During the the last week, NSIDC graphs of arctic sea ice extent have been dropping so steeply that many have called them into question. Finally NSIDC ended the daily updates and have left the last “good” image of May 21st in place in the web folder, but have placed an “out of order” sign on the website:
As we first pointed out to NSIDC back on 2/18/09 (even though it “wasn’t worth blogging about”) the sensor has been on the fritz for quite awhile, calling the whole arctic sea ice series into question. From their most recent announcement, it looks like that it is now “DOA”:
Here’s what they say now.From NSIDC’s web site:
Update: May 26 2009 The daily image update has been temporarily suspended because of large areas of missing data in the past week. NSIDC currently gets its data from the SSM/I sensor on the DMSP F13 satellite, which is nearing the end of its operational life and experiencing intermittent problems.
NSIDC has been working on a transition to a newer sensor on the F17 satellite for several months. At this time, we have more than a year of data from F17, which we are using to intercalibrate with F13 data. The F17 data are not yet available for near-real-time updates. We will resume posting daily updates as soon as possible, either from F13, if the present problem is resolved, or from F17, when the transition is complete.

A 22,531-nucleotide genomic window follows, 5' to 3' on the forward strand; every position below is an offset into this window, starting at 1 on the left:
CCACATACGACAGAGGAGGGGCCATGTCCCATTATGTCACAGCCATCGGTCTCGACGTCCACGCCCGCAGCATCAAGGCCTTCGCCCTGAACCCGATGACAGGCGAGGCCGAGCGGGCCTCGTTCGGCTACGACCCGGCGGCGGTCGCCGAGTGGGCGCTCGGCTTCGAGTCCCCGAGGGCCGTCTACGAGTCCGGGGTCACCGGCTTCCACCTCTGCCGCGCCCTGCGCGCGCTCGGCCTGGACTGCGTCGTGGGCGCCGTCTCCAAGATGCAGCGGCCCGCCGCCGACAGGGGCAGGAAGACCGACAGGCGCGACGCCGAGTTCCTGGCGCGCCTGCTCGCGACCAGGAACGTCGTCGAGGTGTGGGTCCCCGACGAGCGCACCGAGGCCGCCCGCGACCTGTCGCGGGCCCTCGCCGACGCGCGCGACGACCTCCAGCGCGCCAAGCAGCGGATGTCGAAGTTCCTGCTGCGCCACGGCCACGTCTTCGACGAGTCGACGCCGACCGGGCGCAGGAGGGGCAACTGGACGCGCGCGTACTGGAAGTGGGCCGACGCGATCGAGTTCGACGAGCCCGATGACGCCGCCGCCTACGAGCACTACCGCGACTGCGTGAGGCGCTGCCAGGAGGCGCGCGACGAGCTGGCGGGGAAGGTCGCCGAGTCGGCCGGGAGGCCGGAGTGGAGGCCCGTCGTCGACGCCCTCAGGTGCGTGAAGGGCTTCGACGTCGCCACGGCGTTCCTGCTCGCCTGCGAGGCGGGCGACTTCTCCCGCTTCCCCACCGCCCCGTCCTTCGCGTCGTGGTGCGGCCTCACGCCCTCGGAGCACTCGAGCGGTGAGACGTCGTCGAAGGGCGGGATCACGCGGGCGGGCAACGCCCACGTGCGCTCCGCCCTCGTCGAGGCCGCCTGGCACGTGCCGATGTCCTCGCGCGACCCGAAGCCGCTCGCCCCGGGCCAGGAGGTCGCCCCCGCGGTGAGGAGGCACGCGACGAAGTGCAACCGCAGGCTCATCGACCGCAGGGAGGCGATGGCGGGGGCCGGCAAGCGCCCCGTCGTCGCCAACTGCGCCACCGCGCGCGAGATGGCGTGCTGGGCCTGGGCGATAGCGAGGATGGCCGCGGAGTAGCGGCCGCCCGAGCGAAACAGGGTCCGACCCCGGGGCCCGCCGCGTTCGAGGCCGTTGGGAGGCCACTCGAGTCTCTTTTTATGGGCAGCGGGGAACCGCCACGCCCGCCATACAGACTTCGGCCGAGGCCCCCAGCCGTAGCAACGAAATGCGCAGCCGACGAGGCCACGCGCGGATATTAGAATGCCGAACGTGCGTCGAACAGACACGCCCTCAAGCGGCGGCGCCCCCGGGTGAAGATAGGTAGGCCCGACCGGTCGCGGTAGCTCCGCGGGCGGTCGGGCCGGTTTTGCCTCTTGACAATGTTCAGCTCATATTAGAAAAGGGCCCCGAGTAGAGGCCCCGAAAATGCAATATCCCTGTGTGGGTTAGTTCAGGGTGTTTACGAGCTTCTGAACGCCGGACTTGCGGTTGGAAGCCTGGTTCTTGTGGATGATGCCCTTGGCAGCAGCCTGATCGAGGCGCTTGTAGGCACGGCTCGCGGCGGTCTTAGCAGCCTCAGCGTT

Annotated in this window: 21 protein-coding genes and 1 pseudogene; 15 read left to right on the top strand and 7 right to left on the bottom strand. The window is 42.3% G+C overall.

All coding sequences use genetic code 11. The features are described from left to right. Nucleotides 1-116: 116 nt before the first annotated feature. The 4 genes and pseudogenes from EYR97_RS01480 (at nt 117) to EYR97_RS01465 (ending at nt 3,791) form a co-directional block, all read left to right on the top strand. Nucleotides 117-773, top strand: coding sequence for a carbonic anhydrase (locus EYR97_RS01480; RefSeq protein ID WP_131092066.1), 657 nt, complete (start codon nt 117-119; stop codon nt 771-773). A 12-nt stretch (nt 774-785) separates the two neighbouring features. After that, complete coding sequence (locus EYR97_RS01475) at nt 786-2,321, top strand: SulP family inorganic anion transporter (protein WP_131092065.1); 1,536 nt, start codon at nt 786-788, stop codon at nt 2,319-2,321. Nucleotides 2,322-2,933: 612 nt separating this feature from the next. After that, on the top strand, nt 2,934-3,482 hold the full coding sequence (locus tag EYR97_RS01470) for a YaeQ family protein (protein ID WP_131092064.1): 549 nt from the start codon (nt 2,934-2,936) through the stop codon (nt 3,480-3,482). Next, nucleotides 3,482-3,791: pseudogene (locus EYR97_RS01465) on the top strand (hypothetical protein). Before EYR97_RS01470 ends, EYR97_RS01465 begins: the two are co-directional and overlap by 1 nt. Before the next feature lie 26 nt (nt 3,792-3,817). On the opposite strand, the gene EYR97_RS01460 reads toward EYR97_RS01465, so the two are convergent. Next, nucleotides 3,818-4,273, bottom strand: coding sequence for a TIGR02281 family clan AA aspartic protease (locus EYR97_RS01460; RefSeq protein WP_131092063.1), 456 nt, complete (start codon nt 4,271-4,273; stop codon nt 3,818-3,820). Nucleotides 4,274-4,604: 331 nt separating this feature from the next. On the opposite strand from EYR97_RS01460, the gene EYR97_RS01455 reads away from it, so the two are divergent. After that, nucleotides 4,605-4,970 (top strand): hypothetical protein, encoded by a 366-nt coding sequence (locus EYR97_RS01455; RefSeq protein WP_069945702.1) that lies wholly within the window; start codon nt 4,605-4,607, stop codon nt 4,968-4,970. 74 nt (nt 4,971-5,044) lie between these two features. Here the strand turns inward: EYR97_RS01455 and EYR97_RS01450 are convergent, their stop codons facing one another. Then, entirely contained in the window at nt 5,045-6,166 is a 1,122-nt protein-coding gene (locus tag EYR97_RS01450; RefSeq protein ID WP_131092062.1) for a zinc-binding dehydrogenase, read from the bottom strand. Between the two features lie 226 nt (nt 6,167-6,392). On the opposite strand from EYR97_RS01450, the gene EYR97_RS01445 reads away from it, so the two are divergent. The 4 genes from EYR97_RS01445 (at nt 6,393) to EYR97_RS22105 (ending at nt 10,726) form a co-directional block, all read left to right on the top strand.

It doesn’t look promising to get any usable data for the last 6 months or more, since it clearly has been corrupted by the sensor issues.
Meanwhile the AMSR-E on the Aqua satellite chugs right along on JAXA:
From NANSEN, here is a map showing differences between AMSR and SSMI. There are some huge chunks missing.
See the source image page here
(h/t to Fred Nieuwenhuis for the link)
Personally I think it was folly for NSIDC to try to use different channels on the DMSP F13 satellite to nurse the dataset along, as we’ve seen it is not just the single channel on SSM/I sensor that has had problems.
Transitioning to the DMSP F17 satellite “may” be a plan, but the AQUA satellite and teh AMSR-E package seems to be quite reliable and with a number of years of life ahead. It is also used by many other agencies to reliably gauge sea-ice.
IMHO, NSIDC is doing themselves no favors by sticking with the DMSP SSM/I satellite platform package. The science world has moved on with AQUA’s AMSR-E, and it is time for NSIDC to move on as well.
Otherwise, they are going to be “has beens” using older technology. Get with the program guys. You need good supporting data so incoming director Mark Serreze can give us his fabulous forecasts and media soundbites that don’t seem to come true.